UK Office:
It all starts at home so we have first worked at reducing our carbon footprint in our UK Offices. Through energy conservation measures and recycling policies, we are proud to be actively reducing the waste produced and our impact on the environment. We support various projects all over the world to try and give something back to the places we visit.

The Impacts of this Trip

Accommodation & Meals:
We spend six nights in simple hotels in Deli and Leh and eight nights in full service camping. All accommodations used are staffed locally, which has a really positive effect on employment and economy in the areas where we stay. By camping for the majority of the trip, we also reduce our energy consumption and carbon footprint for the whole tour. On trek, meals include locally sourced ingredients, like porridge, eggs, bread, pasta, rice and potato with a mixture of Indian and Chinese styles. All groceries and other items used during treks are purchased from local shops and markets in Leh- where clients are encouraged to support local businesses and explore local delicacies on offer.

Our Himalayan Community Support Projects have been helping people in the Markha Valley, Ladakh since the floods in 2006, when we helped people rebuild homes. Since then we have been involved with the local women’s groups and Youth Organisation for the Conservation and Preservation of the Hems National Park in building and running a successful Eco Café. The focus is using only locally made or organic produce and eliminating the plastic bottles littered around the Valley with the use of a UV water filter for trekkers. The Ladakhi women have been trained in needle and flat felting in order to make and sell felt snow leopards, ibex and blue sheep as souvenirs. This has had great economic, social and environmental benefit for the area.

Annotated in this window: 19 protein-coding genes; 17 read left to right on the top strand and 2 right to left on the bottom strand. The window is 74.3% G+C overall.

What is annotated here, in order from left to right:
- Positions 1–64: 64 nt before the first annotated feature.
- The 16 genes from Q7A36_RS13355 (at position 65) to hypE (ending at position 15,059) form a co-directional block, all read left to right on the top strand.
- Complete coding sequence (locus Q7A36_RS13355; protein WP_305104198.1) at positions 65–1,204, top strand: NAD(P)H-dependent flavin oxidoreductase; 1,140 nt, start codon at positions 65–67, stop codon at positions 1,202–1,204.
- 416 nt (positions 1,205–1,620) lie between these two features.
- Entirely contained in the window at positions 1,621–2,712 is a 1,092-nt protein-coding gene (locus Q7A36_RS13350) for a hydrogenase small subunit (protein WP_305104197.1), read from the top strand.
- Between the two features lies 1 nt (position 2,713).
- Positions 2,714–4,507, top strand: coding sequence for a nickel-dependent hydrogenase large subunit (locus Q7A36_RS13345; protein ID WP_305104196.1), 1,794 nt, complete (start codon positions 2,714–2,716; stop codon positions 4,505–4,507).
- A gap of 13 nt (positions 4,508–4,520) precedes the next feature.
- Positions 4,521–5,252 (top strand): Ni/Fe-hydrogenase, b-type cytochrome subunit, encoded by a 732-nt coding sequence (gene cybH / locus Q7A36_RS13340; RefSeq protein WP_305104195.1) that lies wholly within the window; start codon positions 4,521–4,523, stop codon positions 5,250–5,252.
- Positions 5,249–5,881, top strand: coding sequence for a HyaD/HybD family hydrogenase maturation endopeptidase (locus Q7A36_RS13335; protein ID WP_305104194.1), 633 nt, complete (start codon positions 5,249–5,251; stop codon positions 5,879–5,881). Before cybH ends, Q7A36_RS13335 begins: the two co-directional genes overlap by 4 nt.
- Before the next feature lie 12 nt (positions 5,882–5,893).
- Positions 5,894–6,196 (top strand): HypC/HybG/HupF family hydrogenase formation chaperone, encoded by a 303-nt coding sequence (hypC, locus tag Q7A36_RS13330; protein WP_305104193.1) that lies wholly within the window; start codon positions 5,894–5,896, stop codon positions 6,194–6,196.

Group Size:
This small group tour has a maximum of 16 participants, meaning that we have a low impact on the environments and communities we visit and are able to ensure that we do not disrupt or lead to the displacement of local people. The small number also allows us to stay in unique, family-run hotels that cannot benefit from coach tours and other mass tourism due to their limited sizes.


1 Reviews of Hiking holiday in Ladakh, India

5 out of 5 stars

Reviewed on 02 Sep 2018 by

1. What was the most memorable or exciting part of your holiday?

Seeing local culture, visiting the school, and rafting down the Indus

2. What tips would you give other travellers booking this holiday?

Read the trip notes through carefully, this gives all the required information. Go ready for adventure and basic facilities

3. Did you feel that your holiday benefited local people, reduced environmental impacts or supported conservation?

Yes all of these, we travelled responsibly and supported local communities

4. Finally, how would you rate your holiday overall?